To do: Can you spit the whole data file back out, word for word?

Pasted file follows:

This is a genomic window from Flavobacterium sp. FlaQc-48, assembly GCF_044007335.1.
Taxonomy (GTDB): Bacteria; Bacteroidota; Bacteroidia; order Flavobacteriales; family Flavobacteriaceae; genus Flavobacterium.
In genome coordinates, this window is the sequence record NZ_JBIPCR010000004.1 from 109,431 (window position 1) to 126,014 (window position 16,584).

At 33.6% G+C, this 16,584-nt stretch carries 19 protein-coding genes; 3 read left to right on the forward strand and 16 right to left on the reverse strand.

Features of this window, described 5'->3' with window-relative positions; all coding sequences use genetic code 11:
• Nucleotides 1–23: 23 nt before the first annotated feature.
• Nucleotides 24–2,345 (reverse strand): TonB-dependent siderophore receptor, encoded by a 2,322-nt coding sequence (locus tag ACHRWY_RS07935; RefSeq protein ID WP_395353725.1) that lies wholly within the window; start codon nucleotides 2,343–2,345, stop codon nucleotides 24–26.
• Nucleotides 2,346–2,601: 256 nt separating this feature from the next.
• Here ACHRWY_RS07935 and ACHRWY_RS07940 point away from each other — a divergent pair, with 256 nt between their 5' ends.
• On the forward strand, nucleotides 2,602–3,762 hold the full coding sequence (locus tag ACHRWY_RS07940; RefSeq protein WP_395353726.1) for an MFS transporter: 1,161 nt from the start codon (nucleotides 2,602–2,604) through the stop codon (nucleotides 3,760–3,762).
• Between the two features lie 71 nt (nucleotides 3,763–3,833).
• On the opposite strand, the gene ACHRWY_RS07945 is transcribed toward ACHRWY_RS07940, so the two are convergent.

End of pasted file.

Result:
This is a genomic window from Flavobacterium sp. FlaQc-48, assembly GCF_044007335.1.
Taxonomy (GTDB): Bacteria; Bacteroidota; Bacteroidia; order Flavobacteriales; family Flavobacteriaceae; genus Flavobacterium.
In genome coordinates, this window is the sequence record NZ_JBIPCR010000004.1 from 109,431 (window position 1) to 126,014 (window position 16,584).

At 33.6% G+C, this 16,584-nt stretch carries 19 protein-coding genes; 3 read left to right on the forward strand and 16 right to left on the reverse strand.

Features of this window, described 5'->3' with window-relative positions; all coding sequences use genetic code 11:
• Nucleotides 1–23: 23 nt before the first annotated feature.
• Nucleotides 24–2,345 (reverse strand): TonB-dependent siderophore receptor, encoded by a 2,322-nt coding sequence (locus tag ACHRWY_RS07935; RefSeq protein ID WP_395353725.1) that lies wholly within the window; start codon nucleotides 2,343–2,345, stop codon nucleotides 24–26.
• Nucleotides 2,346–2,601: 256 nt separating this feature from the next.
• Here ACHRWY_RS07935 and ACHRWY_RS07940 point away from each other — a divergent pair, with 256 nt between their 5' ends.
• On the forward strand, nucleotides 2,602–3,762 hold the full coding sequence (locus tag ACHRWY_RS07940; RefSeq protein WP_395353726.1) for an MFS transporter: 1,161 nt from the start codon (nucleotides 2,602–2,604) through the stop codon (nucleotides 3,760–3,762).
• Between the two features lie 71 nt (nucleotides 3,763–3,833).
• On the opposite strand, the gene ACHRWY_RS07945 is transcribed toward ACHRWY_RS07940, so the two are convergent.